Molly, with a juvenile lemon shark in Bimini’s ‘SharkLand’ nursery.
My doctoral thesis project is in partnership with the Bimini Biological Field Station Foundation (BBFSF, Bahamas), where I worked as a volunteer and then research assistant in 2017 and 2018. The BBFSF is a field station on Bimini, The Bahamas; and Bimini is the only mangrove fringed island on the Great Bahamian Bank. The ecological importance of these mangroves cannot be understated. Bimini’s mangroves sit at their most eastern point less than five miles from the Gulf Stream, the highway of the North Atlantic, connecting the juvenile sharks, rays, and fishes in these mangroves to the open ocean. It’s likely that these mangroves contribute significantly to the North Atlantic’s biodiversity and biomass. When I began to consider a PhD, I contacted the BBFSF, and with their support I wrote a research proposal for a doctoral thesis based in this study system.
I wanted my thesis to accomplish a few goals: 1. Show how behavioural ecology can be applied in a marine ecosystem to permit greater understanding of species behaviour; 2. Show how these findings could then be applied in conservation planning; and 3. Support the BBFSF long term effort to quantify the biodiversity of the mangrove nurseries of Bimini, to help establish a Protected Marine Reserve.
To accomplish these goals, I needed a species that is trackable, well-studied, wild, marine, and, if possible, charismatic. Enter the juvenile lemon shark. The BBFSF has long studied the biology of the juvenile lemon sharks. And for good reason – this subpopulation of North Atlantic lemon sharks show natal philopatry, which means adult pregnant females come back to the same mangroves they were born in, to give birth to their ‘pups’. These pups live in the mangroves until they are over a metre in total length, which takes up to five years, sometimes even longer. My project will measure the environment in which these juveniles grow, socialise, and learn, to try and identify what is driving their habitat dependence – is it to avoid predation? Larger sharks are known to be nearby, and these pups are snack-sized to many oceanic predators. Or is it to access resources? The mangroves host a range of fishes, crabs, and other invertebrates, as well as other sharks and rays! These types of wildlife, in their juvenile stages, are ideal snacks for the pups. Or could the social environment of all these pups living together in the mangrove roots, explain their long-term dependence on this habitat? These pups form friendship groups and exhibit social learning; this is thought to facilitate survival, and help individuals grow to adulthood. Any or all of these theories could play a role in their preference for the mangroves; and, for planning and management, it is useful to know why.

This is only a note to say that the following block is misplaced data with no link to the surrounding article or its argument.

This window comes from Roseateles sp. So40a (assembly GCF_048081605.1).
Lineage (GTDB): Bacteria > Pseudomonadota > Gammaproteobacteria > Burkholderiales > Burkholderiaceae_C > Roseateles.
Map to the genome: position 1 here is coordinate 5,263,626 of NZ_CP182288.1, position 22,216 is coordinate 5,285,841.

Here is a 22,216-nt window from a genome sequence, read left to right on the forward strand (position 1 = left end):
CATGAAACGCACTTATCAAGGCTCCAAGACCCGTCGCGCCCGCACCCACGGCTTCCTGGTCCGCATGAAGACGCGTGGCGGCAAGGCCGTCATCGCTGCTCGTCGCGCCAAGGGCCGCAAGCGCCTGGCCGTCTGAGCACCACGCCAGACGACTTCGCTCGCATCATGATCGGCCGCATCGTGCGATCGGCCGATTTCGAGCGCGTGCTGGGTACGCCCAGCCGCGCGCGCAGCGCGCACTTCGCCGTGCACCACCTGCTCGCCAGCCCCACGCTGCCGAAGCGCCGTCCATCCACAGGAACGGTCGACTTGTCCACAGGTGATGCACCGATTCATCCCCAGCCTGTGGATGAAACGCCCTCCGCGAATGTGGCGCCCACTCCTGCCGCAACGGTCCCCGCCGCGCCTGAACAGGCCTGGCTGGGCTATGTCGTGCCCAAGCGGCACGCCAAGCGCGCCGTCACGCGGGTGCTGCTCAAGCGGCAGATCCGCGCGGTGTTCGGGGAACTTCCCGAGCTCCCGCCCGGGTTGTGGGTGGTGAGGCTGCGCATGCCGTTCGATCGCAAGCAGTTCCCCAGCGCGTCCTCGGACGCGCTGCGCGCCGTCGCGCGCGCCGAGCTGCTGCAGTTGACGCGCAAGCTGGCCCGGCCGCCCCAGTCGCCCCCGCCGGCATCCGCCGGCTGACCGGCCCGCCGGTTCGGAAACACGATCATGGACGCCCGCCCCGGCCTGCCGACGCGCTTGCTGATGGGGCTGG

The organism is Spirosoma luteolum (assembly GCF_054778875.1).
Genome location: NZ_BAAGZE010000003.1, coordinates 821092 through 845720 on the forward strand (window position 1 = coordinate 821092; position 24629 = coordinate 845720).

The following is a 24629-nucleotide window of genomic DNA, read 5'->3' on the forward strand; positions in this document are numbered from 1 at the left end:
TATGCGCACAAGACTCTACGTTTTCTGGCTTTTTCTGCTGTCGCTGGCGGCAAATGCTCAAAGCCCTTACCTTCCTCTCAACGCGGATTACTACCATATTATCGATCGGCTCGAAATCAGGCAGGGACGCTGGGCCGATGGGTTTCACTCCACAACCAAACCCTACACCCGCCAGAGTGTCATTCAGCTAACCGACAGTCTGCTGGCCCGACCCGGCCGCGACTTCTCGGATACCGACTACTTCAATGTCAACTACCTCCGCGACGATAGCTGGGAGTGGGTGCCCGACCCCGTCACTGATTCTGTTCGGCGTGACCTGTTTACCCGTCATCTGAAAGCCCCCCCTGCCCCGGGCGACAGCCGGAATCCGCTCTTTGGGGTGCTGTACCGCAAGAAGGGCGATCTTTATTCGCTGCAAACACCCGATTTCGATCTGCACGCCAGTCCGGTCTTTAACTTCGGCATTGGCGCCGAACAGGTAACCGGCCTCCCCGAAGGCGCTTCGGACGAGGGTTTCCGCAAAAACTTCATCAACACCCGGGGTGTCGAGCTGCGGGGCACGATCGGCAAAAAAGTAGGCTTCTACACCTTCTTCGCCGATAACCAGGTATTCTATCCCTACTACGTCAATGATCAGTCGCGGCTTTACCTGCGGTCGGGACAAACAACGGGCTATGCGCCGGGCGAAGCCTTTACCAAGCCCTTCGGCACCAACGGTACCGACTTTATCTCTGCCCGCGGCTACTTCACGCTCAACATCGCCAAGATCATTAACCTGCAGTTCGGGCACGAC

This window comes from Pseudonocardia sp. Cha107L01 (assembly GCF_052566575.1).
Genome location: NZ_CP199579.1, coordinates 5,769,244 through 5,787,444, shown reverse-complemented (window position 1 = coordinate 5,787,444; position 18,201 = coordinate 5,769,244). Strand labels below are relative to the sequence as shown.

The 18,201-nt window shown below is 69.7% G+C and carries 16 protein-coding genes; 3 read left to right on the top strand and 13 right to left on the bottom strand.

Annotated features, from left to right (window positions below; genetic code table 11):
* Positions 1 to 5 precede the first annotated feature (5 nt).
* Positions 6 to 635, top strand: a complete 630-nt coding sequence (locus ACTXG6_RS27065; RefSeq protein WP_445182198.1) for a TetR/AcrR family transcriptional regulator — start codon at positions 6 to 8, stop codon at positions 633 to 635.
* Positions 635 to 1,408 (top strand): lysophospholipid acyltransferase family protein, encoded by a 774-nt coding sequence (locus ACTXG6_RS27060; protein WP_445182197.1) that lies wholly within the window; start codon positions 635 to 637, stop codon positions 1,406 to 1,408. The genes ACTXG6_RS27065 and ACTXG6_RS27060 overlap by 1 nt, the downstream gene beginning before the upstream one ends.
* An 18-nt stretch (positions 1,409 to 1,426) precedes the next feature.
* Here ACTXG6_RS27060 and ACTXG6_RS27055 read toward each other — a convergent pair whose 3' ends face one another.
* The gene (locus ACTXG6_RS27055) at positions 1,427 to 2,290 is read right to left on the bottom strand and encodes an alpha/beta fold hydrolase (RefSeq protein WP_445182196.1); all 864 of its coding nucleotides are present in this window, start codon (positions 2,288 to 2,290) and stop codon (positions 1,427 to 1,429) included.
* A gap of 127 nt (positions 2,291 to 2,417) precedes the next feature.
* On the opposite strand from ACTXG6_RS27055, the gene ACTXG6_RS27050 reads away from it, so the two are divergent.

My goal, with this work is to provide a new way to evaluate marine spaces for conservation planning and management, by incorporating theories of risk, resource, and sociality. I want to bring pure theory into the wild and define a new research framework for ecologists studying marine ecosystems, to hopefully facilitate their use of this idea in mangrove nurseries and other critical marine habitats all over the world.
And that is why I love lemon sharks, specifically the pups that live in these mangroves, because they offer me the opportunity to show the efficacy of this idea, while working in a habitat system that has been special and familiar to me since the first time I saw them, over twenty years ago.